1. This is known as the duplex rate. Higher duplex rates can be achieved by optimising the prep and the molarity of the DNA loaded onto the flowcell. ONT has documentation with specific advice. 

  2. There are other possibilities as well. You could discard any signals not part of a duplex pair to get a duplex-only read set. While this might be beneficial for analyses that depend on read accuracy, it involves discarding much of your data, so I’m not considering that option here. Or you could basecall all signals as simplex reads and then additionally basecall duplex pairs as duplex reads. This seems redundant (keeping both simplex and duplex versions of a duplex pair), so I’m not considering that option either. 

  3. The calculation can be confusing: if the duplex rate is r, the proportion of duplex reads should be about r/(2-r). See this discussion on GitHub

  4. Here is a brief summary of Chiara’s results, in her own words:
    In a study utilising Nanopore R10.4.1 sequencing with a rapid barcoding kit, data was basecalled with Guppy and Dorado Duplex (DD), and assembled with Flye. Duplex reads constituted 10.4–14% of the total. For seven Klebsiella isolates, the average cgMLST mismatches ranged from 10 (20×) to 3 (>90×) with Guppy, and 3 (20×) to 1 (>40×) with DD. For seven Corynebacterium spp. isolates, mismatches averaged from 68 (20×) to 25 (60×) with Guppy, and 17 (20×) to 4 (>60×) with DD. Notably, Klebsiella variicola subsp. variicola and Corynebacterium rouxii exhibited more mismatches: 55 (20×) to 26 (90×) with Guppy and 27 (20×) to 23 (90×) with DD for the former; 737 (20×) to 562 (>80×) with Guppy and 241 (20×) to 131 (>80×) with DD for the latter, with a potential species effect due to methylation yet to be confirmed. Among eight Bordetella spp. isolates, mismatches ranged from 24 (20×) to 4 (>60×) with Guppy and 6 (20×) to 3 (>40×) with DD. 

  5. The paper used 14 strains in total. I excluded the eight ATCC strains because I’ve used them in many previous blog posts and wanted to try something different. I excluded K. pneumoniae KPC2 because it’s the lower depth of the two Klebsiella isolates. I excluded S. dysgalactiae MMC234 because it’s the lower depth of the two Streptococcus isolates and it had a tricky extra-long homopolymer which makes me less confident in the ground-truth assembly. And I excluded Mycobacterium tuberculosis AMtb_1 because it was harder to assemble (a lot of the assemblies failed to complete). This left me with the three strains described above.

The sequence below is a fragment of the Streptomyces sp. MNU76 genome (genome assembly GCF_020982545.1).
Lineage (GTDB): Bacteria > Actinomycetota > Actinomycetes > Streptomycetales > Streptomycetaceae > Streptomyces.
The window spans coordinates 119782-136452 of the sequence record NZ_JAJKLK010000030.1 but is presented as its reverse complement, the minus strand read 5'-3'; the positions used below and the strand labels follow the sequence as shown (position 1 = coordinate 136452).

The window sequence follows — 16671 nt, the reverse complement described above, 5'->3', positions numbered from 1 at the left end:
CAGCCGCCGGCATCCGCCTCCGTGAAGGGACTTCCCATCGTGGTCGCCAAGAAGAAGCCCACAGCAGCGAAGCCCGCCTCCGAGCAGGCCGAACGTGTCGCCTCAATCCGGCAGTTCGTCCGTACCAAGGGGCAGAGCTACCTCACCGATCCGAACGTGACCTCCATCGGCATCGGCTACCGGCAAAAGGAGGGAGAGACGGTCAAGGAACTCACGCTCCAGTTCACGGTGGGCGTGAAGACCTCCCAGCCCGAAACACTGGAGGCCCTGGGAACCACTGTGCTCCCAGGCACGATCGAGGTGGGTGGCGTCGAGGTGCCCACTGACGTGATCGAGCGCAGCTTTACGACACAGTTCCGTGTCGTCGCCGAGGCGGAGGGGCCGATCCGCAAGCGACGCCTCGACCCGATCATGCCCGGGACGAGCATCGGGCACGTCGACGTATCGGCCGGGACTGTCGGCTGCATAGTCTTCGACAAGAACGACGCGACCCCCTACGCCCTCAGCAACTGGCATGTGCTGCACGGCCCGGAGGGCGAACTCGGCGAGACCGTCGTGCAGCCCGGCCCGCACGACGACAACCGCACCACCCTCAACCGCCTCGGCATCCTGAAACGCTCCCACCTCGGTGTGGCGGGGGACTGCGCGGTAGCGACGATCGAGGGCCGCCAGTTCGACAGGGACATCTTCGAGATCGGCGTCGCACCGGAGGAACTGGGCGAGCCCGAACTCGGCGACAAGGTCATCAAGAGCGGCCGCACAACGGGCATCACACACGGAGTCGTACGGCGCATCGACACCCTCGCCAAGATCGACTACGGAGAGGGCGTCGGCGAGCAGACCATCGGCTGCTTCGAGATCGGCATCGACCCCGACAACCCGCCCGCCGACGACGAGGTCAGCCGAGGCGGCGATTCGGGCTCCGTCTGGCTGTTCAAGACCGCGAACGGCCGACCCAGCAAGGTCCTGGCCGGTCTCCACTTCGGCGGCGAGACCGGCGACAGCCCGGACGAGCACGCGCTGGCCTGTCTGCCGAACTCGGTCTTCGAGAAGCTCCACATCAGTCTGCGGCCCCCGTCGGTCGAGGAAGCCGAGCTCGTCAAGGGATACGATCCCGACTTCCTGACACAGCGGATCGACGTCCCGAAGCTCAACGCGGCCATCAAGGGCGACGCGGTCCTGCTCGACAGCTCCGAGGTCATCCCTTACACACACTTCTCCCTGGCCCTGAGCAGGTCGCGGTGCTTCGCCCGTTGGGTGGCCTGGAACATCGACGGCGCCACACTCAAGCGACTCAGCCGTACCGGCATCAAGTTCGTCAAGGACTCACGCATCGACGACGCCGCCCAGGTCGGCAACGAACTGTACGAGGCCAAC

6. I didn’t go below 20× because lower depths are less likely to successfully assemble. And I didn’t exceed 80× because the lowest-depth isolate (Klebsiella variicola AJ292) only had 96× depth in total. 

  7. Since each duplex read is made from two simplex reads, the duplex read sets are actually a bit shallower than the simplex read sets. As a toy example, consider a simplex read set with five reads: a, b, c, d and e. If reads b and c form a duplex pair, then the duplex read set will only have four reads: a, bc, d and e. When I report read depths, I’m reporting the simplex depth. For example, the 40× simplex read set for Klebsiella variicola AJ292 is actually 40×, but the 40× duplex read set for Klebsiella variicola AJ292 is ~37×. 

  8. Long-read assemblers often make mistakes around the contig ends, e.g. duplicated sequence due to start-end overlap. Since I wanted this experiment to compare base-level accuracy, not large-scale structural accuracy, I manually repaired these errors whenever I could. This usually meant trimming some sequence so contigs circularised cleanly. 

  9. Trycycler can often be a lot of work, but these were pretty easy because my three strains were all easy to assemble, and I only looked at the chromosome (so I just needed to grab the top cluster for each). Only a few Trycycler assemblies needed manual intervention to complete. 

  10. The Klebsiella and Streptococcus strains don’t have any plasmids. The Staphylococcus strain has two plasmids (27 kbp and 3 kbp), but I ignored those when counting errors. 

  11. I made these histograms by aligning the reads to the ground truth genome and counting the errors, not by looking at the quality scores in the FASTQ files. While FASTQ quality scores are pretty well correlated with read accuracy, they can’t be trusted in an absolute sense. 

  12. The Klebsiella variicola AJ292 assemblies struggled with some misassemblies at low depths, sometimes resulting in hundreds or thousands of errors in the Trycycler assembly, so those points are cropped off the top of the plot. 

  13. To illustrate this hypothesis, imagine a location of the genome where simplex reads always make an error on one strand (perhaps due to a DNA modification) but not on the other. This would lead to about 50:50 reads being correct vs not, so the error might end up in the consensus. But if duplex reads could always get the sequence right, they might skew the ratio (e.g. to 55:45) so the consensus sequence is more likely to be correct.